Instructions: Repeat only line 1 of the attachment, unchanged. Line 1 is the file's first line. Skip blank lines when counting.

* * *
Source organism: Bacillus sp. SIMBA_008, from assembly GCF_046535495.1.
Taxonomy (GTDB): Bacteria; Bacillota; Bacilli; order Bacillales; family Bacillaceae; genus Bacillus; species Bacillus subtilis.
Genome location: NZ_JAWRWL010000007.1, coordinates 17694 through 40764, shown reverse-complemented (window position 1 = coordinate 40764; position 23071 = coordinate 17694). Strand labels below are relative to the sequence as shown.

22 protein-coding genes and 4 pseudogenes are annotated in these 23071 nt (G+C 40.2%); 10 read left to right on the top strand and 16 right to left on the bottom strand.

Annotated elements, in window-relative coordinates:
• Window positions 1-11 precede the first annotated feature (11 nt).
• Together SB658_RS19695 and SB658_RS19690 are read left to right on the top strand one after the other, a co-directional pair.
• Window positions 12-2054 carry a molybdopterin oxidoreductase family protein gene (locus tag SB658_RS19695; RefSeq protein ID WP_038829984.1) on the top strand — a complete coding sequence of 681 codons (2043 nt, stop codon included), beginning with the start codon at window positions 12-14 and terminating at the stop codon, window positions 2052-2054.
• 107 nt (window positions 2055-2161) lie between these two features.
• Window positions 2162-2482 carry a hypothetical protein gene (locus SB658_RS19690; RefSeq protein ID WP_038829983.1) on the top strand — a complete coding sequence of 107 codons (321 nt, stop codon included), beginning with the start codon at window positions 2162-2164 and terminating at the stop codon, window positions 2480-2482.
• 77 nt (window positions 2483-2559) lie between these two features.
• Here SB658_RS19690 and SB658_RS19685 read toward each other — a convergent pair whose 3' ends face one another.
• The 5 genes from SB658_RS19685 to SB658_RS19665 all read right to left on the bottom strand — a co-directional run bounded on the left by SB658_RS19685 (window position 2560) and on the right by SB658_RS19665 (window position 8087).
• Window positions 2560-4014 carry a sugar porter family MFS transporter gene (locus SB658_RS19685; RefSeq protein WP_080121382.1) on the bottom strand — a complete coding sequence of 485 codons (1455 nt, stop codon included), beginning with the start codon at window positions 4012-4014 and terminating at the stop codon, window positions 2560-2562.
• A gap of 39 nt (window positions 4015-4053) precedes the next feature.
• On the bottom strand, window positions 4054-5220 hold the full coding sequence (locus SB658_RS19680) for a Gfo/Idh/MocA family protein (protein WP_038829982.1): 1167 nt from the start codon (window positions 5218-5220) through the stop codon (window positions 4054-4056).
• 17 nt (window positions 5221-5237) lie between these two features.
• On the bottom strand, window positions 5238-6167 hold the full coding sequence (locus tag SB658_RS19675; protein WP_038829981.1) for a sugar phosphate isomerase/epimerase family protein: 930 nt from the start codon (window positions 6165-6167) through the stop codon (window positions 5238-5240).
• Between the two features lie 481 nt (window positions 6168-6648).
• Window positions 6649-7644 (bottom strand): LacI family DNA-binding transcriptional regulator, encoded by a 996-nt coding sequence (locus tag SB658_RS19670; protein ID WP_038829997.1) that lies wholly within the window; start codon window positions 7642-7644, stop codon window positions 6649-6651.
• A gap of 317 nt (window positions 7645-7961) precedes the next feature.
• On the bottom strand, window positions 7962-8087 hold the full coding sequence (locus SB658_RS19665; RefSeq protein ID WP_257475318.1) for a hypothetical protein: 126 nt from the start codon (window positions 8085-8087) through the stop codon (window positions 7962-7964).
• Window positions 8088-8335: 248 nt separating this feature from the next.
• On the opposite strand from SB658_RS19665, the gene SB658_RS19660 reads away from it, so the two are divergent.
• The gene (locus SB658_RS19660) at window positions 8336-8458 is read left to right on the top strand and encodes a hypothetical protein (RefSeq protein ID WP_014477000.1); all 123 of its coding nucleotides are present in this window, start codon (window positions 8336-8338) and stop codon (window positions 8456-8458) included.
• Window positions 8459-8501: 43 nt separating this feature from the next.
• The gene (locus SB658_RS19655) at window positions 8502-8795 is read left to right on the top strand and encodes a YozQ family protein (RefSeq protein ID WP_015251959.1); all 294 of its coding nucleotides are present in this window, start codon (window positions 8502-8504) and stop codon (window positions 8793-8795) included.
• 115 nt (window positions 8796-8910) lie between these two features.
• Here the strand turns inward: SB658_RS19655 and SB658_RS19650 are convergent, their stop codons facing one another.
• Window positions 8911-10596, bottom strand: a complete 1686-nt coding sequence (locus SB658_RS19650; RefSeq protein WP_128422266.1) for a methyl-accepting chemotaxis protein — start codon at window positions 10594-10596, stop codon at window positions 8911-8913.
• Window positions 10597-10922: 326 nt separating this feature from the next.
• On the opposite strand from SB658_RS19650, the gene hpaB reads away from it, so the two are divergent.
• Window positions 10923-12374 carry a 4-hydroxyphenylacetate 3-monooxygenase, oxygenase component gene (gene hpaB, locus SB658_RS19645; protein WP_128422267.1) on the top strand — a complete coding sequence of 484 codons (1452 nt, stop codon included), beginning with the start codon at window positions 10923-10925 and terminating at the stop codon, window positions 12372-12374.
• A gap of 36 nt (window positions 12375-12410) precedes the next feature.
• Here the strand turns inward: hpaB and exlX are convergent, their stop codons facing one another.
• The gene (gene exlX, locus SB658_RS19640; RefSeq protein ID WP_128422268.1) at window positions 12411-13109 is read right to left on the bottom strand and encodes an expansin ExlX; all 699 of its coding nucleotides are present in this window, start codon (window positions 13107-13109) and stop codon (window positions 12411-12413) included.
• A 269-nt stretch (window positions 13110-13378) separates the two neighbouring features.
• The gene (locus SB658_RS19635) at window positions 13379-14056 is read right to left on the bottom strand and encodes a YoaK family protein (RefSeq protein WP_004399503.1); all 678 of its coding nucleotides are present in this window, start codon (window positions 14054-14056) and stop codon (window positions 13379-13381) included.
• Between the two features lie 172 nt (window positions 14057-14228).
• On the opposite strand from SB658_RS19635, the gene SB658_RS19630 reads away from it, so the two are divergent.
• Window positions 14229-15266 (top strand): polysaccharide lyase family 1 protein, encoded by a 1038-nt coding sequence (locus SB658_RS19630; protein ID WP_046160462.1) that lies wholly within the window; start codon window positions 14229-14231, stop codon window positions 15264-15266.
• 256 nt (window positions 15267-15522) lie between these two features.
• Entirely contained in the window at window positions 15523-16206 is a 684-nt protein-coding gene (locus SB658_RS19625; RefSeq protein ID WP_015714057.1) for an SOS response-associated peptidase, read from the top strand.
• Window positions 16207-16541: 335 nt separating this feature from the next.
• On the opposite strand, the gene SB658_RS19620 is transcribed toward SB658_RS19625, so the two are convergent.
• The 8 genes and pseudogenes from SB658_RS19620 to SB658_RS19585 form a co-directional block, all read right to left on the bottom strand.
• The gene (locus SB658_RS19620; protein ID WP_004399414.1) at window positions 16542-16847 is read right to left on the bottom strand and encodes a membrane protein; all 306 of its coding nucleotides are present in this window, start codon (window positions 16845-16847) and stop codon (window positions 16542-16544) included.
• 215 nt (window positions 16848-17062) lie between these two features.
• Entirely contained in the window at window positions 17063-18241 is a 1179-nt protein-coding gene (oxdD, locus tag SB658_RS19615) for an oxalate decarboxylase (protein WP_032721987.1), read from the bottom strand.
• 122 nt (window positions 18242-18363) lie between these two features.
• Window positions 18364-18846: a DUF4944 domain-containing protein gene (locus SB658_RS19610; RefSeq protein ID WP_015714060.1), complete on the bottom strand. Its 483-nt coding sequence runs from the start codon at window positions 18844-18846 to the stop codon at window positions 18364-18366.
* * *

Source organism: Bacillus sp. SIMBA_008, from assembly GCF_046535495.1.